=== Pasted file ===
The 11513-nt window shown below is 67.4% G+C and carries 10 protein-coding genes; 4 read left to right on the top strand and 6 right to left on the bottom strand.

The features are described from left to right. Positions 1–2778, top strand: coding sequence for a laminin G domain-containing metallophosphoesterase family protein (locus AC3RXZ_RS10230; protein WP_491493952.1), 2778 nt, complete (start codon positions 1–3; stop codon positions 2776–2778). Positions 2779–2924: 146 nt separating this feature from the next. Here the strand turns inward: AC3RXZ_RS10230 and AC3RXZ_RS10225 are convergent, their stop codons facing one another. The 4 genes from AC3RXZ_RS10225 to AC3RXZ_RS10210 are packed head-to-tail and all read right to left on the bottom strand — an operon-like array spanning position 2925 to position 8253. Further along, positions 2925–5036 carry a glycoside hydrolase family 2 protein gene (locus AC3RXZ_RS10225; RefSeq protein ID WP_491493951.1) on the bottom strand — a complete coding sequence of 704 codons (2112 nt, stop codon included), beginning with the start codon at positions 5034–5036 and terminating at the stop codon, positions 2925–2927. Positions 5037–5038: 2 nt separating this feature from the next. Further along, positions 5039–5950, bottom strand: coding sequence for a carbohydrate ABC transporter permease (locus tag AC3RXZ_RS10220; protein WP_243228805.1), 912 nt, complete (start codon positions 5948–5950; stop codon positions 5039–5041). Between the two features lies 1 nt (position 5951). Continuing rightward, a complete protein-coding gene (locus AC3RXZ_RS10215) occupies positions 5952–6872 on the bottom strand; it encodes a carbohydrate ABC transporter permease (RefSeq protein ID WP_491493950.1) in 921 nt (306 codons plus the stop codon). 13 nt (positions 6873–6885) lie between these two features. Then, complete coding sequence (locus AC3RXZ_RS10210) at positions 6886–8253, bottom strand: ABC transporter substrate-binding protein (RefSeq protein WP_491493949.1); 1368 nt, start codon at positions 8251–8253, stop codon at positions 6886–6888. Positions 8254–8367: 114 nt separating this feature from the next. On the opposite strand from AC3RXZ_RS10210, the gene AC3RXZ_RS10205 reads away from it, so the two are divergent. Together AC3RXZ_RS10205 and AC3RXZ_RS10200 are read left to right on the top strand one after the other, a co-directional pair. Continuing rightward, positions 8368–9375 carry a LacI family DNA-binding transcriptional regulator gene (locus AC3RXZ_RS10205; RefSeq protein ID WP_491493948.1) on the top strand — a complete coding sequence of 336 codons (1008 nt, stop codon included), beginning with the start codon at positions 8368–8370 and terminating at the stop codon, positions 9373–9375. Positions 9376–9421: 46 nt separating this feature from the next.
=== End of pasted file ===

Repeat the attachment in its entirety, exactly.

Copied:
The 11513-nt window shown below is 67.4% G+C and carries 10 protein-coding genes; 4 read left to right on the top strand and 6 right to left on the bottom strand.

The features are described from left to right. Positions 1–2778, top strand: coding sequence for a laminin G domain-containing metallophosphoesterase family protein (locus AC3RXZ_RS10230; protein WP_491493952.1), 2778 nt, complete (start codon positions 1–3; stop codon positions 2776–2778). Positions 2779–2924: 146 nt separating this feature from the next. Here the strand turns inward: AC3RXZ_RS10230 and AC3RXZ_RS10225 are convergent, their stop codons facing one another. The 4 genes from AC3RXZ_RS10225 to AC3RXZ_RS10210 are packed head-to-tail and all read right to left on the bottom strand — an operon-like array spanning position 2925 to position 8253. Further along, positions 2925–5036 carry a glycoside hydrolase family 2 protein gene (locus AC3RXZ_RS10225; RefSeq protein ID WP_491493951.1) on the bottom strand — a complete coding sequence of 704 codons (2112 nt, stop codon included), beginning with the start codon at positions 5034–5036 and terminating at the stop codon, positions 2925–2927. Positions 5037–5038: 2 nt separating this feature from the next. Further along, positions 5039–5950, bottom strand: coding sequence for a carbohydrate ABC transporter permease (locus tag AC3RXZ_RS10220; protein WP_243228805.1), 912 nt, complete (start codon positions 5948–5950; stop codon positions 5039–5041). Between the two features lies 1 nt (position 5951). Continuing rightward, a complete protein-coding gene (locus AC3RXZ_RS10215) occupies positions 5952–6872 on the bottom strand; it encodes a carbohydrate ABC transporter permease (RefSeq protein ID WP_491493950.1) in 921 nt (306 codons plus the stop codon). 13 nt (positions 6873–6885) lie between these two features. Then, complete coding sequence (locus AC3RXZ_RS10210) at positions 6886–8253, bottom strand: ABC transporter substrate-binding protein (RefSeq protein WP_491493949.1); 1368 nt, start codon at positions 8251–8253, stop codon at positions 6886–6888. Positions 8254–8367: 114 nt separating this feature from the next. On the opposite strand from AC3RXZ_RS10210, the gene AC3RXZ_RS10205 reads away from it, so the two are divergent. Together AC3RXZ_RS10205 and AC3RXZ_RS10200 are read left to right on the top strand one after the other, a co-directional pair. Continuing rightward, positions 8368–9375 carry a LacI family DNA-binding transcriptional regulator gene (locus AC3RXZ_RS10205; RefSeq protein ID WP_491493948.1) on the top strand — a complete coding sequence of 336 codons (1008 nt, stop codon included), beginning with the start codon at positions 8368–8370 and terminating at the stop codon, positions 9373–9375. Positions 9376–9421: 46 nt separating this feature from the next.